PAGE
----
5 frames with...

5 Frames with (Early Version 24 exp) DubbleFilm BubbleGum and my Minolta X-700 – by Kate Johnson

July 5, 2020

It is amazing to me that lately many experimental and special effects films have been passing through my life. It started with my ‘Secret Santa’ in December 2019.   But then I started to notice that I must be buying experimental films, because more often than not my one of my Minolta X-700s would be loaded with a special film. Today’s film that I am sharing with you is the early version of BubbleGum from DubbleFilm.

This roll of BubbleGum is one from an early batch made by the Kono Film Company. The early batches can be identified by the fact that were all 24 exposures. The newer version, which is made by Revlog – the company that peeled away from Kono to concentrate on the Dubblefilm films – comes in 36 exposures and has a slightly different look to it, as far as I understand.

The film creators, use a device called a “Reanimator”, which pre-exposes the film under varying conditions. In the case of this early BubbleGum Film, they created a ‘pastel look’. In some ways it reminds me of watercolors.

Let’s get started with the Pawnee Buttes,  a place I am still trying to capture.  I’d have to say that the BubbleGum comes pretty close to the feeling I’m interested in.

And I love this Windmill.  I photograph it every time I visits the Buttes. Most of my previous work at Pawnee Buttes has been B&W.

Next a favorite location near my home at Lake Waneka where I always test new films and cameras.  Take a look at more ‘normal’ coloring for this site.

A sign from a neighbor that raises ducks and geese.  I think the color shift here presents a better result than normal films.  It’s a badly faded sign and the BubbleGum seems to ‘restore’ the color.

And finally, let’s end with a beautiful Studebaker Sign that I came across in New Raymer, Colorado.  I’m wondering if this might have been an original dealer? Or more likely a restored sign collector?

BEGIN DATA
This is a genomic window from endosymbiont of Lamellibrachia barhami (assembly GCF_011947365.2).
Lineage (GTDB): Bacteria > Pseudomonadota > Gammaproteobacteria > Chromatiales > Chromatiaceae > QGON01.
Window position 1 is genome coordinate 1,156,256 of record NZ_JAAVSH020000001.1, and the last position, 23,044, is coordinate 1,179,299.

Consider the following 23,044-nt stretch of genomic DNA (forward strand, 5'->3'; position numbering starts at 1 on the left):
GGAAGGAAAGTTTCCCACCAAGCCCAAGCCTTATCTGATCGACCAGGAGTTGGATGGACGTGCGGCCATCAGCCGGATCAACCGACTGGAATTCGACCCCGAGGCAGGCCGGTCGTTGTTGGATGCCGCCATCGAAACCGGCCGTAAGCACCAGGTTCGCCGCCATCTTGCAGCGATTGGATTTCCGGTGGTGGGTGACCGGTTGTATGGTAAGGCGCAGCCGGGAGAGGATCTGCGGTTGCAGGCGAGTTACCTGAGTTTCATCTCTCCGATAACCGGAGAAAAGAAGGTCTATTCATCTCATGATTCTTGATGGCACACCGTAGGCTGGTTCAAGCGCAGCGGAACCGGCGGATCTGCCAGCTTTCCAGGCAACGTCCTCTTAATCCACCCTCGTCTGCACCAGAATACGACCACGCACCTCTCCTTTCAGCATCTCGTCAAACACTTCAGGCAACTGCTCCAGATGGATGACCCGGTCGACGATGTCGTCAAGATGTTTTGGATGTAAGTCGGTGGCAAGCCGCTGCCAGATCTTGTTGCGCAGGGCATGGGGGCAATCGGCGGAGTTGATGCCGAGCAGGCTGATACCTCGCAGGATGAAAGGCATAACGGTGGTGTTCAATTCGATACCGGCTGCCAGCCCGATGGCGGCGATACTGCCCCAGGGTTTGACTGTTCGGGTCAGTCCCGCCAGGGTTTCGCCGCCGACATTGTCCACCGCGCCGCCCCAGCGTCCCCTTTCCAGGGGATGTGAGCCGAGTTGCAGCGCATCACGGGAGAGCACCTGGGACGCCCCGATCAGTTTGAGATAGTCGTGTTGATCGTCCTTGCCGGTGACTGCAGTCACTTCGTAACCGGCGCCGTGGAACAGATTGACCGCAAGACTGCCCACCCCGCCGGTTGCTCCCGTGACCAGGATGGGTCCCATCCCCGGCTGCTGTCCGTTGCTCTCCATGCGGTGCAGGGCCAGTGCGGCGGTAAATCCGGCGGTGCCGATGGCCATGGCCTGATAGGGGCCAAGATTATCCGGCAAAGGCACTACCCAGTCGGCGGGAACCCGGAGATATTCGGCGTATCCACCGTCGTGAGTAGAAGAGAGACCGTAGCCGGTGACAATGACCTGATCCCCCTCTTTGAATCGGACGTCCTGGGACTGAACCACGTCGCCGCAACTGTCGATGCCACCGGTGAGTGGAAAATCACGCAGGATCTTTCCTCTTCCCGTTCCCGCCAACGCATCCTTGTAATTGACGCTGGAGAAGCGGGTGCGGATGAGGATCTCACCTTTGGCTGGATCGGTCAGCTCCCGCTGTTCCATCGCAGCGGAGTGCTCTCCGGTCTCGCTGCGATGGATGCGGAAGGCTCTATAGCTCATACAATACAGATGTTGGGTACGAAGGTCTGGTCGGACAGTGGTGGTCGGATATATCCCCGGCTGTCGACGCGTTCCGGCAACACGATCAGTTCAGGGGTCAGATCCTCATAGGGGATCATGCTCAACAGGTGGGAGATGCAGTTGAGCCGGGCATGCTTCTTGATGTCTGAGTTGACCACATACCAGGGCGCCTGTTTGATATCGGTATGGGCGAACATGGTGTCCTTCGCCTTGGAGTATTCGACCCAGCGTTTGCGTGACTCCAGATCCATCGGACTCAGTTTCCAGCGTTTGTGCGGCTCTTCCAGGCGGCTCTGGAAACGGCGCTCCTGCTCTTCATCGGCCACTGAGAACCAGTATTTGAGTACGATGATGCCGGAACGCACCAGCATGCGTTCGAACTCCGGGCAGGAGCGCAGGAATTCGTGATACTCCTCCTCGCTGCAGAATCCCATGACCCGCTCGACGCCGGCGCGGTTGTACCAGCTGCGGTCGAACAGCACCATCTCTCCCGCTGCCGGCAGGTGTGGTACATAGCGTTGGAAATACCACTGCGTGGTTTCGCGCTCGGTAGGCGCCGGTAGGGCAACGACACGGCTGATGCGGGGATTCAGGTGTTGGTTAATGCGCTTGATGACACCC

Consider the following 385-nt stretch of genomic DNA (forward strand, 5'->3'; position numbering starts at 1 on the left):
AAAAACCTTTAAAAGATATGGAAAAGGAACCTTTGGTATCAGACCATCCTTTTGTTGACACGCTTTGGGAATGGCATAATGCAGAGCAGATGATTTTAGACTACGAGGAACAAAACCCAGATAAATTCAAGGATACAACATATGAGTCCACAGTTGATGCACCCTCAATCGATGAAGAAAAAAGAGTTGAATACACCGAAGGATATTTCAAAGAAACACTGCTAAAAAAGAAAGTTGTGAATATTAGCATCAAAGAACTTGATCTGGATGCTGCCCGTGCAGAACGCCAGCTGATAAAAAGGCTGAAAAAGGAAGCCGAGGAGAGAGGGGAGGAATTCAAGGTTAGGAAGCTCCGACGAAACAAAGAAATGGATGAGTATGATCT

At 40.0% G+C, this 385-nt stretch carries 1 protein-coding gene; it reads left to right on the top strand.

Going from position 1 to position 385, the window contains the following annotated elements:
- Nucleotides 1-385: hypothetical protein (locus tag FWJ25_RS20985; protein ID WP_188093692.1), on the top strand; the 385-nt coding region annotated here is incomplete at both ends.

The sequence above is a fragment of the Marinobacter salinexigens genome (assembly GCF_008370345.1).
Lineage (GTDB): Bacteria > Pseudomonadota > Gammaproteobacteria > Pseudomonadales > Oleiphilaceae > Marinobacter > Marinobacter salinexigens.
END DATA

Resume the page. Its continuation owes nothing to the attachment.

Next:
Here is a Link to all the available DubbleFilms.  Would I use this version of the BubbleGum film again?  Probably not. The Pastels aren’t drawing me in.  But as I look at some of their other tints, another article might appear featuring one or two of the other DubbleFilms.  I’ll leave you with that tease…

DubbleFilm BubbleGum should be processed using C-41 chemistry. It has a nominal sensitivity of ISO 200. Originally 24 exposures, newer releases are 36 exposures. My Minolta X-700 was outfitted with a Tamron 28-200 f/3.8 zoom lens.

 

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5 Comments

  • Reply
    Steven Bleistein
    July 5, 2020 at 10:34 am

    These are beautiful scenes. The pastel look of the film captures the colors and atmosphere of Northern Colorado just perfectly. Would make a great series for a zine or book of some kind. Well done!

  • Reply
    Martin Johnson
    July 5, 2020 at 11:56 am

    Thank you for the article Kate. 🙂
    While the film stock is rather underwhelming to say the least, I enjoyed your writing & look forward to more submissions from you in the future, my fellow namesake (hehe).

    Take care.

  • Reply
    Kate Johnson
    July 5, 2020 at 5:06 pm

    Thanks for the comments. I think both of you are correct is your assessments because it is an aesthetic choice. The BubbkeGum has grown on me a bit. Not sure I would buy it, but I’ve received some experimental films from my secret santa last year and I was determined to try them.

    For more of my online Publications Check-in Here:
    https://myvintagecamerasblog.com/portfolio/publications/

    And I do have something very different on the way here next…….

  • Reply
    Wayne K.
    July 5, 2020 at 11:27 pm

    Pleasing retro look for sure. I’ve been wondering whether to give my old X-700 away but – Nah!

    • Reply
      Kate Johnson
      July 6, 2020 at 8:48 pm

      Oh Yes! Keep your X-700. For one thing, it’s a very reliable camera. You know what your results will be.

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